The panoply of legal foundations governing planning is usually divided into two categories: general planning law (planning and building law), and sectoral planning law. Planning and building law contains provisions dealing with both cross-sectoral, mostly coordinating planning and with building. Sectoral planning law regulates the functions and responsibilities of sectoral authorities, and, in particular, formal planning approval procedures for installations or structures planned and realised by these authorities. Planning and building law includes spatial planning law and public building law. Spatial planning law governs comprehensive (i.e. suprasectoral) spatial planning beyond urban land-use planning at the federal, state and regional levels. One of the purposes of spatial planning law is to set principles and goals for structuring and developing an area, and for implementing such projects. It also coordinates the measures of spatial planning bodies. Planning with an impact on spatial structures include spatial structure plans, projects and other measures by means of which land is used or the spatial development or function of an area is influenced, including the use of earmarked public funds.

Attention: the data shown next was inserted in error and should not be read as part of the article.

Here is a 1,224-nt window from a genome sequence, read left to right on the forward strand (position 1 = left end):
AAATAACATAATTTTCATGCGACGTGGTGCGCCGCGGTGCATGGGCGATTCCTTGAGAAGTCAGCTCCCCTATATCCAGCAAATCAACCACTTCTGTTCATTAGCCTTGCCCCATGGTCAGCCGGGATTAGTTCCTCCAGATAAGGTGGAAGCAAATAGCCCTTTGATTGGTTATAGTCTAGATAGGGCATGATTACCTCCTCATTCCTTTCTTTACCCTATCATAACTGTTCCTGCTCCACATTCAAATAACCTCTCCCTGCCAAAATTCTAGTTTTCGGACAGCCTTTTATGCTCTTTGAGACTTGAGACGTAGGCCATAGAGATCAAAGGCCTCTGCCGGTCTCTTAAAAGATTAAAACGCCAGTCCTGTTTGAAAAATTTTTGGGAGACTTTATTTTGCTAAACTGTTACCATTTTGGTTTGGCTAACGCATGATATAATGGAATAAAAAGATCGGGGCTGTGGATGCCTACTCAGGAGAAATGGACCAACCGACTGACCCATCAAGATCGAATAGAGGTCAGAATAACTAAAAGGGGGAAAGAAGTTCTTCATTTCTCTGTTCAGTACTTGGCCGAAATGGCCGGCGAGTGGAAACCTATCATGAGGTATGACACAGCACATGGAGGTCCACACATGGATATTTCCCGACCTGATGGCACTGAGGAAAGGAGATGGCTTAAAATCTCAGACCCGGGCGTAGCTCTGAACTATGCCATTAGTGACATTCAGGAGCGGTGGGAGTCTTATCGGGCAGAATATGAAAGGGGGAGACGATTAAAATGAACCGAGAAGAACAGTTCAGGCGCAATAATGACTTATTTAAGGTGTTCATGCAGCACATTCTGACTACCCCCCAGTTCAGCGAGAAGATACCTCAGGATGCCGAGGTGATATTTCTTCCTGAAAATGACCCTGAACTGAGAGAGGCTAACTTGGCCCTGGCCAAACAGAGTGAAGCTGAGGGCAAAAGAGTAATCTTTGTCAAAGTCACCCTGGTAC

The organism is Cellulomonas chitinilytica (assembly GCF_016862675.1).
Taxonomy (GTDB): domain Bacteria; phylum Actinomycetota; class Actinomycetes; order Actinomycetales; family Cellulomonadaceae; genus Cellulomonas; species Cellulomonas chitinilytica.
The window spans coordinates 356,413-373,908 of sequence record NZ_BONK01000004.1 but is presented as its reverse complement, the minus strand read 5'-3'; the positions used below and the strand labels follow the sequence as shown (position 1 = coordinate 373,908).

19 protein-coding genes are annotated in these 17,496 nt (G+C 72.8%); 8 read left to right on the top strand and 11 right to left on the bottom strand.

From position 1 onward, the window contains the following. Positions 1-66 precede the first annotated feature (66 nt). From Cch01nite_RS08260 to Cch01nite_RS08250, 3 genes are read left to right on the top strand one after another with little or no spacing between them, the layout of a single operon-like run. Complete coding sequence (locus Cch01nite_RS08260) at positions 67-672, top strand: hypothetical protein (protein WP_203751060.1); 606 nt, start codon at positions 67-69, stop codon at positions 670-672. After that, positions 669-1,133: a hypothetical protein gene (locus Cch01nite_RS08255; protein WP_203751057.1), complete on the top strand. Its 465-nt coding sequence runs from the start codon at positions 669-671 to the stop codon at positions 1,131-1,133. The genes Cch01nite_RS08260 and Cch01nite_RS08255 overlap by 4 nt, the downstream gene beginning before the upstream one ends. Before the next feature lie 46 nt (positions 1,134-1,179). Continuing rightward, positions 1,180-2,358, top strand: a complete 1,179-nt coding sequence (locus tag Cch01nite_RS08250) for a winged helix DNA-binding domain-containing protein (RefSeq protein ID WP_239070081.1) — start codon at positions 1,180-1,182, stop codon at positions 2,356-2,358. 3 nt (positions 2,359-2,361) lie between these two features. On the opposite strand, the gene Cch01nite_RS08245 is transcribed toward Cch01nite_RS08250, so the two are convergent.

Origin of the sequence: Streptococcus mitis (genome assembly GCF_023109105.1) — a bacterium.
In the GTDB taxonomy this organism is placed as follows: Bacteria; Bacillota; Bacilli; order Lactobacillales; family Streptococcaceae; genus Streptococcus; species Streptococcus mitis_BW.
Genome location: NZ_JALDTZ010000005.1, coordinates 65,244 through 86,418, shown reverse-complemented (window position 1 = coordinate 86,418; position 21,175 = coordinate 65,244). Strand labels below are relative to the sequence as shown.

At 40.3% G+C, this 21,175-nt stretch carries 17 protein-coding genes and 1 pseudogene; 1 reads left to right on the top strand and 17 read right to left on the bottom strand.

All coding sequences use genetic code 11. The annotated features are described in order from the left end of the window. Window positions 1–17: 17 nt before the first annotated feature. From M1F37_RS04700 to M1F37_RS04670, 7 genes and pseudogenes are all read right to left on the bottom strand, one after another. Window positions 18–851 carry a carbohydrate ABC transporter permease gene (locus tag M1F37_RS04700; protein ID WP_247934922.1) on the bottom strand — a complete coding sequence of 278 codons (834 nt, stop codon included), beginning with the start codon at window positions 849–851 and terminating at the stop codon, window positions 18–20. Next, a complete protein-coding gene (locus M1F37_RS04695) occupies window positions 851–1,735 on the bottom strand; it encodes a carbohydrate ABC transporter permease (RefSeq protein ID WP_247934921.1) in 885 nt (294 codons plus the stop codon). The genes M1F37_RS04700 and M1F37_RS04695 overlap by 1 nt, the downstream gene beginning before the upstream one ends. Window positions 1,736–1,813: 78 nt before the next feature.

More specifically, spatial planning law is laid down:
• as federal spatial planning by the Federal Spatial Planning Act,
• as state and regional planning by the Federal Spatial Planning Act and, in particular, by state spatial planning acts.
Public building law can be divided into planning law (urban development law) and building regulations (building control law). Whereas planning law is governed by federal legislation, building regulations are governed by state legislation.